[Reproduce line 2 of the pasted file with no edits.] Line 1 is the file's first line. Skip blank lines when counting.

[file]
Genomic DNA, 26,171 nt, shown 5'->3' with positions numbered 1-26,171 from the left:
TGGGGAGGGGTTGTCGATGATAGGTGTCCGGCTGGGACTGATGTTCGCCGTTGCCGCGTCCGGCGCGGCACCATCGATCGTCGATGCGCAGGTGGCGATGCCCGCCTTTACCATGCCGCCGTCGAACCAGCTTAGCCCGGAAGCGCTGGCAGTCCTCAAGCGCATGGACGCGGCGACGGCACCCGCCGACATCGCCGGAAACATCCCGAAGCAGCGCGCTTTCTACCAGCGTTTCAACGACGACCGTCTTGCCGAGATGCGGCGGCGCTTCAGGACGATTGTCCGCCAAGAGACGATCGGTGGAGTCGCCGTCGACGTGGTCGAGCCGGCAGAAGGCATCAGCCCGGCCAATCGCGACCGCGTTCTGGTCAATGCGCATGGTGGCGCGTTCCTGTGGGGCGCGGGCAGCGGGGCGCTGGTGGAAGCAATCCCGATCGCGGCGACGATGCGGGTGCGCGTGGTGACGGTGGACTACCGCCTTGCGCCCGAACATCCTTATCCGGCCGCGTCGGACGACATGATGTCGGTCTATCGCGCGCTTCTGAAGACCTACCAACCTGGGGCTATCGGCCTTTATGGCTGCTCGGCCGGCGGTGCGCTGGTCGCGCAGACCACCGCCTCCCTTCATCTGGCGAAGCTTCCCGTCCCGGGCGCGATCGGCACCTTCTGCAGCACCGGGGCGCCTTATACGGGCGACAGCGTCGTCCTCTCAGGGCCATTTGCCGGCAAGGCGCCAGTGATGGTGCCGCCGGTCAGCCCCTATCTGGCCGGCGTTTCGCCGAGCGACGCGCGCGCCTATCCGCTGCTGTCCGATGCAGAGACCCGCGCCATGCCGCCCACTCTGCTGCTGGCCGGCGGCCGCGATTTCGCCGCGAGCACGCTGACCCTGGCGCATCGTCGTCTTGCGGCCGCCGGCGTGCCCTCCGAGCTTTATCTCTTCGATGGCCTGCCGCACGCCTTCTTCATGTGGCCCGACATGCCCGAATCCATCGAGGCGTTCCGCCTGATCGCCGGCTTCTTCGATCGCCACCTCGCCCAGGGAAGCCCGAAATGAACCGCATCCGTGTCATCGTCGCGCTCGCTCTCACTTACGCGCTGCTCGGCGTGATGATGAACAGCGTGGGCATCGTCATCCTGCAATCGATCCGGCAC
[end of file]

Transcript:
TGGGGAGGGGTTGTCGATGATAGGTGTCCGGCTGGGACTGATGTTCGCCGTTGCCGCGTCCGGCGCGGCACCATCGATCGTCGATGCGCAGGTGGCGATGCCCGCCTTTACCATGCCGCCGTCGAACCAGCTTAGCCCGGAAGCGCTGGCAGTCCTCAAGCGCATGGACGCGGCGACGGCACCCGCCGACATCGCCGGAAACATCCCGAAGCAGCGCGCTTTCTACCAGCGTTTCAACGACGACCGTCTTGCCGAGATGCGGCGGCGCTTCAGGACGATTGTCCGCCAAGAGACGATCGGTGGAGTCGCCGTCGACGTGGTCGAGCCGGCAGAAGGCATCAGCCCGGCCAATCGCGACCGCGTTCTGGTCAATGCGCATGGTGGCGCGTTCCTGTGGGGCGCGGGCAGCGGGGCGCTGGTGGAAGCAATCCCGATCGCGGCGACGATGCGGGTGCGCGTGGTGACGGTGGACTACCGCCTTGCGCCCGAACATCCTTATCCGGCCGCGTCGGACGACATGATGTCGGTCTATCGCGCGCTTCTGAAGACCTACCAACCTGGGGCTATCGGCCTTTATGGCTGCTCGGCCGGCGGTGCGCTGGTCGCGCAGACCACCGCCTCCCTTCATCTGGCGAAGCTTCCCGTCCCGGGCGCGATCGGCACCTTCTGCAGCACCGGGGCGCCTTATACGGGCGACAGCGTCGTCCTCTCAGGGCCATTTGCCGGCAAGGCGCCAGTGATGGTGCCGCCGGTCAGCCCCTATCTGGCCGGCGTTTCGCCGAGCGACGCGCGCGCCTATCCGCTGCTGTCCGATGCAGAGACCCGCGCCATGCCGCCCACTCTGCTGCTGGCCGGCGGCCGCGATTTCGCCGCGAGCACGCTGACCCTGGCGCATCGTCGTCTTGCGGCCGCCGGCGTGCCCTCCGAGCTTTATCTCTTCGATGGCCTGCCGCACGCCTTCTTCATGTGGCCCGACATGCCCGAATCCATCGAGGCGTTCCGCCTGATCGCCGGCTTCTTCGATCGCCACCTCGCCCAGGGAAGCCCGAAATGAACCGCATCCGTGTCATCGTCGCGCTCGCTCTCACTTACGCGCTGCTCGGCGTGATGATGAACAGCGTGGGCATCGTCATCCTGCAATCGATCCGGCAC